Sen. Colin Bonini

for transportation-related projects.”

After some back and forth, DelDOT officials moved behind closed doors to discuss where they might be able to find money and emerged with a proposal to shift $4.7 million from the $85 million allocated for general road paving and rehabilitation.

“We think that’s the best we can really do right now without impacting our overall program,” Secretary of Transportation Jennifer Cohan told the committee.

By an 8-4 vote, with the opposition coming from the co-chairs and two other Democrats, the panel approved the additional CTF money. It also voted in favor of the pilot.

The change means every lawmaker will receive $350,000.

Before lawmakers moved on from DelDOT, Ms. Cohan took a minute to urge them to concentrate more on road paving and repair rather than signs and other items that do not fall under CTF’s core purpose.

“We’re begging you guys to get Rule 12 under control,” she said, referencing the guideline that governs what CTF dollars can be spent on.

Other additions to the bond bill include another $3.5 million apiece for the University of Delaware, Delaware State University and Delaware Technical Community College, upping the amount they will receive in the fiscal year starting July 1 to $10 million. The committee also created a new fund to distribute $10 million to UD, DSU and DelTech for projects that will create jobs.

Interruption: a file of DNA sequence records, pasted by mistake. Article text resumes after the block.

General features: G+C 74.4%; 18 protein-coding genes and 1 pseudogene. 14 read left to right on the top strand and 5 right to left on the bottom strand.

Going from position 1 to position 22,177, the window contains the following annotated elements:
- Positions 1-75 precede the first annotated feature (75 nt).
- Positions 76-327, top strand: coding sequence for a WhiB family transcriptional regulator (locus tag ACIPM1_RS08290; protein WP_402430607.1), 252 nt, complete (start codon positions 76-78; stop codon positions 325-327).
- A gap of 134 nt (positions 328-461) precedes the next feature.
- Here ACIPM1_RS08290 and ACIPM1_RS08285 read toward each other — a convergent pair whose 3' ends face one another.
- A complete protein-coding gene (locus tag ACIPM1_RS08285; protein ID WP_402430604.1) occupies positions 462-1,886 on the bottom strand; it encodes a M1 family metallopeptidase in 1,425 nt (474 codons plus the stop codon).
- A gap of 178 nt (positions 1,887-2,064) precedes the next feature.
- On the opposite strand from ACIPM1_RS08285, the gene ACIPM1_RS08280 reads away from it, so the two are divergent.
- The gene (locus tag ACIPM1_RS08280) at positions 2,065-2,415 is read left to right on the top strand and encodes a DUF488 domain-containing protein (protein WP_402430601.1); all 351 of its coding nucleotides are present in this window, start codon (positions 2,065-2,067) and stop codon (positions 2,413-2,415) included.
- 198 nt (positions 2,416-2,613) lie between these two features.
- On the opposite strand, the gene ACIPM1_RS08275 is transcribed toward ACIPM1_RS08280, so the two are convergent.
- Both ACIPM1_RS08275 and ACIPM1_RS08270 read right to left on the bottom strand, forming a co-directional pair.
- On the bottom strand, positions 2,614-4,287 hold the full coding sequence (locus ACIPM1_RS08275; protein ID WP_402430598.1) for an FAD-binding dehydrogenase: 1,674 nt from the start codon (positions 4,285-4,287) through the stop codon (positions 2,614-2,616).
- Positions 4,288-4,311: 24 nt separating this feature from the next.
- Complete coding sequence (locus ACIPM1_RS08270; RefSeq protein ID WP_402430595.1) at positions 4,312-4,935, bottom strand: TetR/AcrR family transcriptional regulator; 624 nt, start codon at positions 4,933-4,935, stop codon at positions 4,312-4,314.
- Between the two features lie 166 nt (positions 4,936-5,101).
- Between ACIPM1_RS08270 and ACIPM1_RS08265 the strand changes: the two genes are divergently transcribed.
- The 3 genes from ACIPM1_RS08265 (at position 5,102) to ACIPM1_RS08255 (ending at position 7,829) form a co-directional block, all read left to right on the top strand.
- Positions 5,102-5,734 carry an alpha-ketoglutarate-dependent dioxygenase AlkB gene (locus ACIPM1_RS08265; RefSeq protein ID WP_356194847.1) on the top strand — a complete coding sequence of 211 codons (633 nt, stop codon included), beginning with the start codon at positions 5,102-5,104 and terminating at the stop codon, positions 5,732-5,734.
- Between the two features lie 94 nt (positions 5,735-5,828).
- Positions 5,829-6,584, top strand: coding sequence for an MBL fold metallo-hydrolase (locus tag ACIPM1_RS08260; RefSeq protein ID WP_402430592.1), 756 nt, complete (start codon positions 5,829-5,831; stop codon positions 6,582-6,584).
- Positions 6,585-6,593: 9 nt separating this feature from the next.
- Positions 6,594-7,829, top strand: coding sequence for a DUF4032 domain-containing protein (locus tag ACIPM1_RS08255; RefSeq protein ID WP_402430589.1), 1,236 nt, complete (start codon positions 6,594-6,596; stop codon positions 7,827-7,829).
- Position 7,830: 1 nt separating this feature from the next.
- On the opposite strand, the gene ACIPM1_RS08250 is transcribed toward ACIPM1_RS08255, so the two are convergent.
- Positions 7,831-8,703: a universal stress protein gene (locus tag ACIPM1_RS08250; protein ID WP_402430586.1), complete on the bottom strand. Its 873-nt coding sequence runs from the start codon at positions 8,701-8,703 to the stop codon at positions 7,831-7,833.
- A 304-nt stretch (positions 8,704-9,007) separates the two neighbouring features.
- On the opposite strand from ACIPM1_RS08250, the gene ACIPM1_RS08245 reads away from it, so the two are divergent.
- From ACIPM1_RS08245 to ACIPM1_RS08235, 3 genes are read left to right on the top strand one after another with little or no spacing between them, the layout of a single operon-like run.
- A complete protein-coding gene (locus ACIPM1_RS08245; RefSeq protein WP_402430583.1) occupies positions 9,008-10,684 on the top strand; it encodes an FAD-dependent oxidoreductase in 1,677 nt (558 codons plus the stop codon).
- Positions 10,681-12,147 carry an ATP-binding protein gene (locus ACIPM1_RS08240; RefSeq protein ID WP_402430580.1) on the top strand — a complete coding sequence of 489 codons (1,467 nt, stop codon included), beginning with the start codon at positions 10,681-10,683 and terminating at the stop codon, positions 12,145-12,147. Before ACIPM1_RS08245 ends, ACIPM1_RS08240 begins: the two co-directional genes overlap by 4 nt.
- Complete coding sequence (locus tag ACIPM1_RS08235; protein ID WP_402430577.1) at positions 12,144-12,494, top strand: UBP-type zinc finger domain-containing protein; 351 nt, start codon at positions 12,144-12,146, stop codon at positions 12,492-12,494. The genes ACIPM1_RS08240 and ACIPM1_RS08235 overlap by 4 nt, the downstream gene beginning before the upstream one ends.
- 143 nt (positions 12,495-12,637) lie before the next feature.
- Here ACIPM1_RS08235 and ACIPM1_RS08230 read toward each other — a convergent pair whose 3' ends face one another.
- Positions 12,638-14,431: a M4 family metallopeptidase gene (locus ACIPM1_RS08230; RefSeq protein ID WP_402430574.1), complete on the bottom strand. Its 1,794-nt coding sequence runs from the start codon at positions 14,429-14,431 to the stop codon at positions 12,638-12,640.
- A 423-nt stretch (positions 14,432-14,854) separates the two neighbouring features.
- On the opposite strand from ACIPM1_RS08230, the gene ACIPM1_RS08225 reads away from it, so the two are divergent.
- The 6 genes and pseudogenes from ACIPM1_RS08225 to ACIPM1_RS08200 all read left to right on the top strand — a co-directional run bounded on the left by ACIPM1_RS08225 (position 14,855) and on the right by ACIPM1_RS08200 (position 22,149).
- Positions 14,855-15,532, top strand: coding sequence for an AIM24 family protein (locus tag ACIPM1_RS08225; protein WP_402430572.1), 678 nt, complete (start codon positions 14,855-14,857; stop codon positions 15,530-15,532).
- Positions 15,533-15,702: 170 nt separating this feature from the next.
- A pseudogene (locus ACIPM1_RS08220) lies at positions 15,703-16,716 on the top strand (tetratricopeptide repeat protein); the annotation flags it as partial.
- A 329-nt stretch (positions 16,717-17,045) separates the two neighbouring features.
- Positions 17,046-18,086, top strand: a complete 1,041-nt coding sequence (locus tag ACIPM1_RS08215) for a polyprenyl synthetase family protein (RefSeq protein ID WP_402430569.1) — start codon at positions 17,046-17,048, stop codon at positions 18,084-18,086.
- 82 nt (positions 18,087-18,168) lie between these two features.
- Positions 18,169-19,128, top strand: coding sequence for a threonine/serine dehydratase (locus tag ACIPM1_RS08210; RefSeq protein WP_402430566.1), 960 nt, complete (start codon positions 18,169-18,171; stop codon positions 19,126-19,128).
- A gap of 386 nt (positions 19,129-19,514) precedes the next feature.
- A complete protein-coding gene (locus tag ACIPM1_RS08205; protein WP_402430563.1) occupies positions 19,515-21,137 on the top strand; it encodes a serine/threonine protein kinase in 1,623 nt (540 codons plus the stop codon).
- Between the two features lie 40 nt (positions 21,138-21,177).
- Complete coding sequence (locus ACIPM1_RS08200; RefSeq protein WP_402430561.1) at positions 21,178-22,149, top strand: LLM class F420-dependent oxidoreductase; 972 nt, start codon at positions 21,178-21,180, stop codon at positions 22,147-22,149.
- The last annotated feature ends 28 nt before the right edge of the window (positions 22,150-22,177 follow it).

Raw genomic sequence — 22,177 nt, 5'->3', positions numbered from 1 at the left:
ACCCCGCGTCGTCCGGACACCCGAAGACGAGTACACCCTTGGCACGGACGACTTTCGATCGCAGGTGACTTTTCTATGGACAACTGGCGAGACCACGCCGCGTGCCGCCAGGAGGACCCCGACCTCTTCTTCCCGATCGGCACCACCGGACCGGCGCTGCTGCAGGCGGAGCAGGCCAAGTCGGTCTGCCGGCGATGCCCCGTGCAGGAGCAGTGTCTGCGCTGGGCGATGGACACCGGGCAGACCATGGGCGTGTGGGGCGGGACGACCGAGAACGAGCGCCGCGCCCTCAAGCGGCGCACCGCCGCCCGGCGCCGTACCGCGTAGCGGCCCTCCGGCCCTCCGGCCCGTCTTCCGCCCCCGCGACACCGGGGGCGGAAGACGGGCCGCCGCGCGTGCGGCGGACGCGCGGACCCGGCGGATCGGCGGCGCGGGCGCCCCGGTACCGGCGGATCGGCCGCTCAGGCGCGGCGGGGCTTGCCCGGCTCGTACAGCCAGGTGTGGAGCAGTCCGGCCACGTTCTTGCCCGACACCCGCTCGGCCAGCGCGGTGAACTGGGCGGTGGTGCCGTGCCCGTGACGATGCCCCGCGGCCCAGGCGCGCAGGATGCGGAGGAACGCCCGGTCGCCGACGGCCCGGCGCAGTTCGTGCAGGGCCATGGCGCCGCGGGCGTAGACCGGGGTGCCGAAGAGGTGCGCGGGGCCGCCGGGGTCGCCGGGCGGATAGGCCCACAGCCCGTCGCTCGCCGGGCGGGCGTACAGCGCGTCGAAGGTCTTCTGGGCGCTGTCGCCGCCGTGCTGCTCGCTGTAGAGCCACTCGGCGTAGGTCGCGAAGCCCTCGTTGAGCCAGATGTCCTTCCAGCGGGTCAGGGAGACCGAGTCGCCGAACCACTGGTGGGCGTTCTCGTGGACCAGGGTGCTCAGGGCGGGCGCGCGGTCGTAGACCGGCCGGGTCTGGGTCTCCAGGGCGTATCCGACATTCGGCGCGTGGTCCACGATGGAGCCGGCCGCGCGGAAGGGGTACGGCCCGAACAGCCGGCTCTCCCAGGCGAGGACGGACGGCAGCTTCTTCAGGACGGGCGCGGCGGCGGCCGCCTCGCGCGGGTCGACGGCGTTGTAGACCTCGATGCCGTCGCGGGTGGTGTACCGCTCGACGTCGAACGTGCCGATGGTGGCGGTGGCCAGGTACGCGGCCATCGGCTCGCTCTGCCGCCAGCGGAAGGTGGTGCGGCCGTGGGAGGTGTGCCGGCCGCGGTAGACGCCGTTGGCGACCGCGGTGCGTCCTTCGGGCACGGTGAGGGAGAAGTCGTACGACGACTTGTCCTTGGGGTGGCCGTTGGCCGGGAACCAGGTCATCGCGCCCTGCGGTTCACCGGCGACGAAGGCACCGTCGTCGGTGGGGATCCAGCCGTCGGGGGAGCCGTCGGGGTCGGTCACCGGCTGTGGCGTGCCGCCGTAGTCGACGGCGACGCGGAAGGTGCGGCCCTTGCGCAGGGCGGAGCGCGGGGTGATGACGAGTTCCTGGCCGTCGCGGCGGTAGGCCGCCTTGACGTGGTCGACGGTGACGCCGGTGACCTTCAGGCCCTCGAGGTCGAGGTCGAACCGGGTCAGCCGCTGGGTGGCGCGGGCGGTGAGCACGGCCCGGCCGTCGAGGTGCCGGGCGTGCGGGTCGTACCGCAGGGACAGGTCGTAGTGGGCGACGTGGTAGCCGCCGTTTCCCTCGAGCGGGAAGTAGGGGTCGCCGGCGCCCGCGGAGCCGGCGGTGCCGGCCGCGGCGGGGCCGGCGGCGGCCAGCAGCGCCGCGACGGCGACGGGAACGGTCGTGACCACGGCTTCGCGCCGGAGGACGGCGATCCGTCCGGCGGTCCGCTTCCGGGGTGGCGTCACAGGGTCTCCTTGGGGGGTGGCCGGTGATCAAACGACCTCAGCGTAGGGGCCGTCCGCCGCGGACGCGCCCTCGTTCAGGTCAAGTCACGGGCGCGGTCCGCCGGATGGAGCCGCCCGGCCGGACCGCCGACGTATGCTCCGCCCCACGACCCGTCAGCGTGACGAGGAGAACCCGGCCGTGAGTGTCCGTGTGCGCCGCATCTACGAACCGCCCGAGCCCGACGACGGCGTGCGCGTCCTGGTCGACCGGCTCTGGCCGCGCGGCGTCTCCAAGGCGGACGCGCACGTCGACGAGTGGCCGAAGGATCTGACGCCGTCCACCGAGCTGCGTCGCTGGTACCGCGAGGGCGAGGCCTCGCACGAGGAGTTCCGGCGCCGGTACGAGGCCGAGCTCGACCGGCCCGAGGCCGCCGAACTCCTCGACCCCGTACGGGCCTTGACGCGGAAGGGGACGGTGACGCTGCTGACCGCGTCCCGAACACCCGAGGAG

Money will be awarded by a group composed of the secretary of state, budget director, controller general and committee co-chairs.

The University of Delaware last month requested $60 million to develop a biopharmaceutical facility President Dennis Assanis described as a “game-changer.”

DSU had asked for an additional $93.5 million for various campus renovations.

As part of the investment in higher education, Wesley College will receive $1.4 million to renovate the former Dover Public Library building, which Dover sold to the college for $1 in August. That funding was added to the bond bill after an appeal from Sen. Bonini.